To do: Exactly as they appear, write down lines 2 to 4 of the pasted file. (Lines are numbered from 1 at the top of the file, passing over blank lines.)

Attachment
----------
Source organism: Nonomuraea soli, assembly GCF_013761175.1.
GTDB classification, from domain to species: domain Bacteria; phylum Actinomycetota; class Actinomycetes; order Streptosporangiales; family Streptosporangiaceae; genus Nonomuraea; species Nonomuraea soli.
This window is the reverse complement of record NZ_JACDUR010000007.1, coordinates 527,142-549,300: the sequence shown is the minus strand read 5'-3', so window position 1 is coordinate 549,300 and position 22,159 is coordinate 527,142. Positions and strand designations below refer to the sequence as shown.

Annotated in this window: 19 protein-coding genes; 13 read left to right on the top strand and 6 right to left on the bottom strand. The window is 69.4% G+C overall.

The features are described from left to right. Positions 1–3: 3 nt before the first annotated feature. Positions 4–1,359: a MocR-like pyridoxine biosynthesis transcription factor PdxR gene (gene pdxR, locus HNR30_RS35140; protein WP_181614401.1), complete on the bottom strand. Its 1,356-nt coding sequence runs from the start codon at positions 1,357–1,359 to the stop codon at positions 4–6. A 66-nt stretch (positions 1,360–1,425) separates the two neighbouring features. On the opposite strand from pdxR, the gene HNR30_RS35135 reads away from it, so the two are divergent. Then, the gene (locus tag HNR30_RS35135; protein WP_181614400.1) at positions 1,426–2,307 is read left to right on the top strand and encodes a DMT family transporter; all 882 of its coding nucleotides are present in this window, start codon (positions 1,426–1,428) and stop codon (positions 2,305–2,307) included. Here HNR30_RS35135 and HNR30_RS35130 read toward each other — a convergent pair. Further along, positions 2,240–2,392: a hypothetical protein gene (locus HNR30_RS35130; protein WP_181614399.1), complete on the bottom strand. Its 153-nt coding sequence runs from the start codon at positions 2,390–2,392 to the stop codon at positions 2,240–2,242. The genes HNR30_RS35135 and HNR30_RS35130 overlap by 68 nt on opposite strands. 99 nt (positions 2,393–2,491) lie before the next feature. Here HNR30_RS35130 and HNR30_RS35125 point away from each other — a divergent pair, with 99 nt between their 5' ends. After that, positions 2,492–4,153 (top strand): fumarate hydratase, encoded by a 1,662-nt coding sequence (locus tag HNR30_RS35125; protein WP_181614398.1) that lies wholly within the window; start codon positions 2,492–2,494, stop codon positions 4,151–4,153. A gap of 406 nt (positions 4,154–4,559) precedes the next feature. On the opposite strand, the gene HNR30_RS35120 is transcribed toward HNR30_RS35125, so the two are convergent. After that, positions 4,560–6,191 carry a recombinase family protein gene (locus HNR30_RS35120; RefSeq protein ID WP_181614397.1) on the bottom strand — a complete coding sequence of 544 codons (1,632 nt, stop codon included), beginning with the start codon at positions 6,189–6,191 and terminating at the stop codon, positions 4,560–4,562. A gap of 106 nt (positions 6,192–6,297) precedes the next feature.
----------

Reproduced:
GTDB classification, from domain to species: domain Bacteria; phylum Actinomycetota; class Actinomycetes; order Streptosporangiales; family Streptosporangiaceae; genus Nonomuraea; species Nonomuraea soli.
This window is the reverse complement of record NZ_JACDUR010000007.1, coordinates 527,142-549,300: the sequence shown is the minus strand read 5'-3', so window position 1 is coordinate 549,300 and position 22,159 is coordinate 527,142. Positions and strand designations below refer to the sequence as shown.

Annotated in this window: 19 protein-coding genes; 13 read left to right on the top strand and 6 right to left on the bottom strand. The window is 69.4% G+C overall.